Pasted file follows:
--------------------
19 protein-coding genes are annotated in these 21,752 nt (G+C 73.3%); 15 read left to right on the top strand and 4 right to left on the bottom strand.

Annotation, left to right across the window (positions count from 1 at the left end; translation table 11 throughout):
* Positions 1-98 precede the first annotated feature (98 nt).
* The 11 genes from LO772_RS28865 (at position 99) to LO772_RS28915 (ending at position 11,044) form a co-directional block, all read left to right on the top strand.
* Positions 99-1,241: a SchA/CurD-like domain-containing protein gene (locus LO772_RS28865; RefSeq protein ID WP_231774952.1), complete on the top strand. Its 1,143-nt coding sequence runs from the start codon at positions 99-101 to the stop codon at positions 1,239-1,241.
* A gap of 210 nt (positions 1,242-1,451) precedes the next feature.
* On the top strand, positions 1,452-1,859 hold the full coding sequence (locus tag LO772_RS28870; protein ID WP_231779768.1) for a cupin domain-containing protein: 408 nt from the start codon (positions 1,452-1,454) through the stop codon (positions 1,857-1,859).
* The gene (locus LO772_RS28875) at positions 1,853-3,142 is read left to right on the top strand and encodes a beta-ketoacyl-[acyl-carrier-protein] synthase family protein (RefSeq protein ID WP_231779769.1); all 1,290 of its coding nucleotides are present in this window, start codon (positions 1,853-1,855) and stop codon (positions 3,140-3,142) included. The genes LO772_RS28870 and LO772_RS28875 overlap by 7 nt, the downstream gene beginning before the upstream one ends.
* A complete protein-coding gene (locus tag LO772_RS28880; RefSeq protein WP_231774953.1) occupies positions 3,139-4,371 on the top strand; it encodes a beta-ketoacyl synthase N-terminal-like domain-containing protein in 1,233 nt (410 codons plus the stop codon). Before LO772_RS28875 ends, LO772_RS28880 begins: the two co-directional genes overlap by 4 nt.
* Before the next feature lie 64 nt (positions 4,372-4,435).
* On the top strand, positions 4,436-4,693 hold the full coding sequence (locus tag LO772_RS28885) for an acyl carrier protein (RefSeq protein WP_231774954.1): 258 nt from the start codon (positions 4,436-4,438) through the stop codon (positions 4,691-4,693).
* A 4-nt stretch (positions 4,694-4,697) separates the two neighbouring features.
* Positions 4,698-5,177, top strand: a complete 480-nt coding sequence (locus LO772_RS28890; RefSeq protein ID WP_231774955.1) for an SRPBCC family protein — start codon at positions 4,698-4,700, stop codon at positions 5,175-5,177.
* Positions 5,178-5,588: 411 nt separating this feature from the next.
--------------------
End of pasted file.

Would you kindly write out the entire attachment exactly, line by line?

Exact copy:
19 protein-coding genes are annotated in these 21,752 nt (G+C 73.3%); 15 read left to right on the top strand and 4 right to left on the bottom strand.

Annotation, left to right across the window (positions count from 1 at the left end; translation table 11 throughout):
* Positions 1-98 precede the first annotated feature (98 nt).
* The 11 genes from LO772_RS28865 (at position 99) to LO772_RS28915 (ending at position 11,044) form a co-directional block, all read left to right on the top strand.
* Positions 99-1,241: a SchA/CurD-like domain-containing protein gene (locus LO772_RS28865; RefSeq protein ID WP_231774952.1), complete on the top strand. Its 1,143-nt coding sequence runs from the start codon at positions 99-101 to the stop codon at positions 1,239-1,241.
* A gap of 210 nt (positions 1,242-1,451) precedes the next feature.
* On the top strand, positions 1,452-1,859 hold the full coding sequence (locus tag LO772_RS28870; protein ID WP_231779768.1) for a cupin domain-containing protein: 408 nt from the start codon (positions 1,452-1,454) through the stop codon (positions 1,857-1,859).
* The gene (locus LO772_RS28875) at positions 1,853-3,142 is read left to right on the top strand and encodes a beta-ketoacyl-[acyl-carrier-protein] synthase family protein (RefSeq protein ID WP_231779769.1); all 1,290 of its coding nucleotides are present in this window, start codon (positions 1,853-1,855) and stop codon (positions 3,140-3,142) included. The genes LO772_RS28870 and LO772_RS28875 overlap by 7 nt, the downstream gene beginning before the upstream one ends.
* A complete protein-coding gene (locus tag LO772_RS28880; RefSeq protein WP_231774953.1) occupies positions 3,139-4,371 on the top strand; it encodes a beta-ketoacyl synthase N-terminal-like domain-containing protein in 1,233 nt (410 codons plus the stop codon). Before LO772_RS28875 ends, LO772_RS28880 begins: the two co-directional genes overlap by 4 nt.
* Before the next feature lie 64 nt (positions 4,372-4,435).
* On the top strand, positions 4,436-4,693 hold the full coding sequence (locus tag LO772_RS28885) for an acyl carrier protein (RefSeq protein WP_231774954.1): 258 nt from the start codon (positions 4,436-4,438) through the stop codon (positions 4,691-4,693).
* A 4-nt stretch (positions 4,694-4,697) separates the two neighbouring features.
* Positions 4,698-5,177, top strand: a complete 480-nt coding sequence (locus LO772_RS28890; RefSeq protein ID WP_231774955.1) for an SRPBCC family protein — start codon at positions 4,698-4,700, stop codon at positions 5,175-5,177.
* Positions 5,178-5,588: 411 nt separating this feature from the next.